It all started with a thick stack of cash, a political consultant known to some as the "Prince of Darkness," and a dispute over the future of a historic preservation group that has played an outsize role in shaping Miami Beach's urban landscape.
Following a contested board election in June, the Miami Design Preservation League — a nonprofit that has worked to save Miami Beach's Art Deco buildings and proved adept at blocking development that it feels harms historic neighborhoods — has been thrown into turmoil. Its bank accounts have been frozen, the office locks changed and its executive director suspended as two competing groups vie for control of the organization.
Last week, the dispute landed in court, with one camp asking a judge to intervene through a request for a temporary injunction. On Wednesday, a Miami-Dade Circuit Court judge will hear arguments from both sides.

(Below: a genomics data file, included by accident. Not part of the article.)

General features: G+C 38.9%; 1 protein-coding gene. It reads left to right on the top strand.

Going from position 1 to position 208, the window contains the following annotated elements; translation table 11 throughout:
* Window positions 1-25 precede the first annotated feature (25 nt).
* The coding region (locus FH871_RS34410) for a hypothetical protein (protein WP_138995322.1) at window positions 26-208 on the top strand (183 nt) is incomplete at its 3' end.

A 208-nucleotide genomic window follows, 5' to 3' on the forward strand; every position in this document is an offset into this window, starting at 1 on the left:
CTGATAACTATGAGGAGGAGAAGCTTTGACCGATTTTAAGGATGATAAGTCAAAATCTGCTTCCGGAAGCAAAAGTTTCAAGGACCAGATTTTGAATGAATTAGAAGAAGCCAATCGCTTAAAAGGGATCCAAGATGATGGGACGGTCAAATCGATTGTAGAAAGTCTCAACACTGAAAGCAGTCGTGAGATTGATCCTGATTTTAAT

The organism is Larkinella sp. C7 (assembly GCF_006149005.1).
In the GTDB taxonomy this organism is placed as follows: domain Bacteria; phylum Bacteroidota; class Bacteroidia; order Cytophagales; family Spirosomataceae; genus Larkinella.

The fight has prompted concern from Miami Beach officials. The city provides roughly $45,000 a year in funding to the group and had earmarked $100,000 for Art Deco Weekend, an annual event organized by the preservation league. City Attorney Raul Aguila has asked members of the competing factions not to come to public meetings purporting to speak on behalf of the organization until the conflict is resolved. He cautioned that the battle threatens to jeopardize the city's funding and the group's ability to manage the Art Deco Welcome Center on Ocean Drive.
"Again, we urge you to resolve this matter quickly and expeditiously, so as not to jeopardize MDPL’s contractual status and/or funding with the City," Aguila told the factions in an e-mail.